Sometimes it can be a bit tricky to save money. Our bills pull us one way and the stores are constantly pushing our wallet another. The end of the month comes by yet again and your savings are looking no better than before. Fear not, we have below four ideas that will help you trick yourself into saving some extra money.
Save Your Change
One way to very quickly save money if you use a lot of cash, is to save your change. Grab any old jar to be your savings jar. At the end of every day simply drop all your coins in. This process is simple and it can add up big if you pay for even a little in cash.
Now here in Canada you can do this full throttle, half throttle or the slow snail way. Full throttle would include adding all loonies, toonies and all change to the jar. Half throttle means adding all loonies and other change. The slow snail method would mean keeping your loonies and toonies out of the picture and waiting for a very long time for the smaller coins to add up.
Bill It To Yourself
Every month when the paycheques hit the bank, I automatically move a set amount from my chequing to my savings. I do this transfer as part of my bill paying routine every month. Every month I watch my savings grow. It feels good watching that account grow.
If you are not sure you will have the willpower to move the money over consistently, try automating the transfer through your online banking. Just like paying bills every month can avoid late fees, automating means you are always paying yourself too without missing the deadline. You do not need to lift a finger once the automation is set up. Simply watch your savings grow every month. I personally prefer physically transferring the money myself for the satisfaction.
Save Little Bits
We all know when you are on a tight budget, it can be difficult to save. If you have kids, the thought of shelling out for even more extras when they get older can be exhausting. Here is a neat little plan I discovered from Single Mom Income that will save $7,976 without much effort. Simply take your child’s age and save that amount once a week. So in the first year when your child is one year old, you save one dollar per week. Down the road when your child is fifteen, you save $15 per week. If you start when your child is first born (or play a little catch up) by the time your kid is eighteen you will have saved $7,976. That does not include any interest should you put that money into a bank account or invest it and let it grow a little bit.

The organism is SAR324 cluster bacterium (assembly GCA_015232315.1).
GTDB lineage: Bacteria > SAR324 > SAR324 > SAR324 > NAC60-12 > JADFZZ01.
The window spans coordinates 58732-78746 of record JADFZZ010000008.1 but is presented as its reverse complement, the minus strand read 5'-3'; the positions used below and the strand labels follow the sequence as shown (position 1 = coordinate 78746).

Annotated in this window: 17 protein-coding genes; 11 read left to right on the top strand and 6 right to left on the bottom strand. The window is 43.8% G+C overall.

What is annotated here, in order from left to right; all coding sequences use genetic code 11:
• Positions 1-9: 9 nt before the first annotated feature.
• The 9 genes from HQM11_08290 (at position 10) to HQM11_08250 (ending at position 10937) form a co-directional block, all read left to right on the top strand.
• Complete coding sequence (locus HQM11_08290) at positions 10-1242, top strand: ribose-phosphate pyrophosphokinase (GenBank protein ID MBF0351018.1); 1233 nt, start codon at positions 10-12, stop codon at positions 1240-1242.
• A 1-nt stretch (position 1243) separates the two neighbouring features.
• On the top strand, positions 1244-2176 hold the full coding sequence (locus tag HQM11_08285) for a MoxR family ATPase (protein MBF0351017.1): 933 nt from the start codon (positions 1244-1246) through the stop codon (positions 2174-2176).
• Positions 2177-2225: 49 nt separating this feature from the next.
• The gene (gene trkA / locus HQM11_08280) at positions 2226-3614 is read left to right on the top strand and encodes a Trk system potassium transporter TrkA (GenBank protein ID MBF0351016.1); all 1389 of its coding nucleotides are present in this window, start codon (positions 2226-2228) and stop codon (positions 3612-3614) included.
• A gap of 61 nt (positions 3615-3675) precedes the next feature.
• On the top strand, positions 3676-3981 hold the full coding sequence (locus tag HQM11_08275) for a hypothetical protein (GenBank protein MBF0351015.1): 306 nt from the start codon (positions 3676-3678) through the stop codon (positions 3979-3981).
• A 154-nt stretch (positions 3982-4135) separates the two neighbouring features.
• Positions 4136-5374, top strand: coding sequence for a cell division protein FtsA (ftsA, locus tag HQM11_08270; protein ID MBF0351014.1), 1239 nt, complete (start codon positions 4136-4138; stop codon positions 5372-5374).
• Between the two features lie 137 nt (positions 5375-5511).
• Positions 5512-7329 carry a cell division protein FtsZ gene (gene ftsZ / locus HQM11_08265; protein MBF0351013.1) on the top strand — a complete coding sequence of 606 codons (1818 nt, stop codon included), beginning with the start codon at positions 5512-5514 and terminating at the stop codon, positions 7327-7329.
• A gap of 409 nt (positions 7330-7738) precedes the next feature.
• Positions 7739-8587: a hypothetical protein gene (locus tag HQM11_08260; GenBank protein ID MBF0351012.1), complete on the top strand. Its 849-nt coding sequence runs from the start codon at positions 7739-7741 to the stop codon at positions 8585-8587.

This same technique could also be used to save for something for yourself, save for something specific or even save for vacation. Save every week using your own age and that cash will add up fast. For instance, let us pretend I am 32. If we multiple that age by 52 weeks in a year, I will have saved $1,664 by the end of the year.
We all receive extra windfall money we are not expecting. Maybe you found $20 you forgot in your coat from last spring. Perhaps you pulled out some change for your garage sale from the bank and never put it back into your account. Maybe Grandma sent you some birthday money. All of these things have happened to me in the last 12 months, lucky me!
Take that windfall money and save it instead of splurging it at the coffee shop or on a brand new electronic gadget. I have a little stash I keep just for this occasion. I call it my granny stash.
My husband’s granny was from a different era then I. When my husband and I went to help her move, she had money stashed all over the house “just in case" and was pretty distrustful of banks. The total we found while helping her move was well over several thousand dollars. A family member who had moved into the house later called us to let us know that a cheque worth over $1000 was headed in the mail to granny. That was just the leftovers from the granny stashes we missed when we helped clean out her stuff.
While I am not from a generation that is distrustful that my money will disappear in a bank, I still use the same concept. Any windfall money I have I tuck away in my granny stash. When it reaches $500, I deposit it into my savings so I can earn some interest. More than once in my early university years my granny stash paid the cost of a moving truck to help me change apartments. It also covered pizza and beers for my friends who helped lug my stuff into my new apartment.
Bargainmoosers do you have any tips for tricking yourself into saving money?
(Image Credit: Alan Cleaver)